Rainwater is collected from 3 roofs on the property: the butterfly roof, a small green roof, and some of the water from a nearby Church roof, which is channeled through rain leaders equipped with first-flush devices into an BertschiIA0023501.jpgunderground concrete cistern for potable water.  This cistern is treated with food grade Xypex Waterproofing, where it is stored prior to treatment with a UV light and carbon filtration System.  When operational, the treated rainwater can be pumped to potable water fixtures in the classroom, though currently it is physically isolated from the potable system due to Health Department requirement as mentioned above.  When the potable cistern reaches capacity of 2500 gallons, excess water is transported through an indoor/outdoor runnel to an irrigation cistern of 2750 gallon capacity , this water is used for irrigation water only.  The second cistern overflows into an outdoor rain garden, and then into a public storm sewer system as required.  However, so far no rainwater has been recorded overflowing to the storm sewer.

VID000160000406.jpgIn keeping with The Bertschi School's active learning environment, the Science Wing provides a living classroom and laboratory for students to learn first-hand about scarce resources such as clean water and air, and to see real solutions for protecting and conserving those resources.  In this case, rainwater flows through a clear-covered runnel runnel in the classroom floor which makes the flowing water visible during a rain event.  The curving concrete path of the runnel is decorated with art and inscriptions depicting water's relationship to nature, wildlife, and us.  It flows through the lab and then outside where excess water is used to sustain the beautiful ethnobotanical garden.  This educational zero-impact landscape includes signage describing the garden's diverse plant species, complete with QR codes which link students to each plant's profile including scientific name, characteristics, uses and life cycle.

BertschiIA0004210.jpgDesign/Build Process

The Living Science Wing of the Bertschi school was the first “Living Building” in Washington state, a new addition to the school campus that also contains the first LEED-Gold LEED gold-certified building on an independent school campus in the Pacific NW (completed 2007).  It was designed through an intense collaboration between Bertschi students and staff, and KMD Architects’ Restorative Design Collective.  The team interviewed the students to find out what they wanted in their classroom, and heard: "an indoor river, a bamboo fountain to relieve stress, and green house where something’s always growing". Architects, landscape architects, engineers, and other consultants paired these requests with the rigorous standards of the Living Building Challenge v 2.0 (LBC) to design a 1,425 sq ft science classroom building on a 3380 sq ft site with an ethnobotanical garden.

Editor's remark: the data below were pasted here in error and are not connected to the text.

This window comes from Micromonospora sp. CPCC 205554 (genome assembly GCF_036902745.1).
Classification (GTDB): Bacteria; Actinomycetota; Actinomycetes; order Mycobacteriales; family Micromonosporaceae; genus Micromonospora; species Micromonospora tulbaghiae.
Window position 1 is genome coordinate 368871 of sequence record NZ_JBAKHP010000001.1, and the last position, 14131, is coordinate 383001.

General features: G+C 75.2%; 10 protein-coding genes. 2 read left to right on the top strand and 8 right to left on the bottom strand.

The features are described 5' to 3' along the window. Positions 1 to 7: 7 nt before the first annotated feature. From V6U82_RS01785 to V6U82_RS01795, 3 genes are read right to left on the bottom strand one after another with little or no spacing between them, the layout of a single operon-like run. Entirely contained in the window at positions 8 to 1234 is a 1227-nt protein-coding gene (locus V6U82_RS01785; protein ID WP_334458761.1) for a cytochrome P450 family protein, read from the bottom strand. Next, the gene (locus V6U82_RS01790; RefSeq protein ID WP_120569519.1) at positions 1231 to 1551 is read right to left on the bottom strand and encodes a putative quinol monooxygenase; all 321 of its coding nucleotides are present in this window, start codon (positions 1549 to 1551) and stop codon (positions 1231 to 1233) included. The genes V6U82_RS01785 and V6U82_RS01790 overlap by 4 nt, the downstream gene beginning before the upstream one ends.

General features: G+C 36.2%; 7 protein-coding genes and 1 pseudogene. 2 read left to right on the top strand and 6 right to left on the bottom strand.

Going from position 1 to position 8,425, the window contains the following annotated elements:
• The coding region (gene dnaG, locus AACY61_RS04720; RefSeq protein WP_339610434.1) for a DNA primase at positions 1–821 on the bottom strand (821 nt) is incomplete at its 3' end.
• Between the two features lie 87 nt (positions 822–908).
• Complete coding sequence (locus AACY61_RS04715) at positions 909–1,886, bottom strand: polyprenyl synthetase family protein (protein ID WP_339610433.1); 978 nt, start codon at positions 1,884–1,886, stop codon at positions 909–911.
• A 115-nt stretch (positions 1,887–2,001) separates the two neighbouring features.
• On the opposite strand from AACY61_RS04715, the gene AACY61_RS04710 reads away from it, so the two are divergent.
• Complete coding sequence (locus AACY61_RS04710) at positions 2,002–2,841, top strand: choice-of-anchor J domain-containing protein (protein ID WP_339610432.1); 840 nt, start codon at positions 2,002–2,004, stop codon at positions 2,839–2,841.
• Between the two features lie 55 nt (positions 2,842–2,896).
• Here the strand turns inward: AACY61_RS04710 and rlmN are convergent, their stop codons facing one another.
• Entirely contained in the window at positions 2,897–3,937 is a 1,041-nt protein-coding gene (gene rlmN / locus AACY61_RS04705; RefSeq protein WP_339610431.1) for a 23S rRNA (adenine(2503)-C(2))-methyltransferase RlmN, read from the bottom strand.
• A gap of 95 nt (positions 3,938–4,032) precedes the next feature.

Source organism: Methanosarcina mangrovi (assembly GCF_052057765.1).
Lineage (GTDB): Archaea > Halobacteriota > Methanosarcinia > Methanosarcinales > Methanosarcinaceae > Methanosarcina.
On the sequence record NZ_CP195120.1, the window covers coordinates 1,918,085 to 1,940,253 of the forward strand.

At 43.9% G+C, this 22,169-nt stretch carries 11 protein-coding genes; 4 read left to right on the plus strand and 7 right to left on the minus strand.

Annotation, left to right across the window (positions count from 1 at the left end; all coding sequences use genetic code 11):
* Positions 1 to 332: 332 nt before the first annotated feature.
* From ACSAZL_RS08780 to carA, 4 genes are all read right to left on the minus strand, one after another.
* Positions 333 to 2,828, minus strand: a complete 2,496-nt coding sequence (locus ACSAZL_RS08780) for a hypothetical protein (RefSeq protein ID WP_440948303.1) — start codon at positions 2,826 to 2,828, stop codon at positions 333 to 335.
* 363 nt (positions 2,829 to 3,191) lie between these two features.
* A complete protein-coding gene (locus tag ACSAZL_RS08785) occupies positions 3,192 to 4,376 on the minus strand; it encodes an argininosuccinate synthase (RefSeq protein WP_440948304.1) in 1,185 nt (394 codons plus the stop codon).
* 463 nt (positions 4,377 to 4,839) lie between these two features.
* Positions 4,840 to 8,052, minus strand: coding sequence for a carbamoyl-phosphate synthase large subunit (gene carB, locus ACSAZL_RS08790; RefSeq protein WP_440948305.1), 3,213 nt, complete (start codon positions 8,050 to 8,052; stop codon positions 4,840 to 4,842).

Resources & Supporting Documentation:

Full List of Certifications and Awards

Updates

SInce the time the project was built, Seattle King County Public Health Issued a policy statement #10-004 which facilitates the use of harvested rainwater to supply certain types of plumbing fixtures, including irrigation; and when used for irrigation, allows infiltration of overflow directly into the soil rather than requiring discharge the wastewater collection system

Project Contacts
Owner: Stan Richardson, Facility Manager The Bertschi School Designer: Chris Hellstern, Architect ZGF Architects (then KMD) Designer: Stacy Smedley , | LEED® AP BD+C Skanska USA Building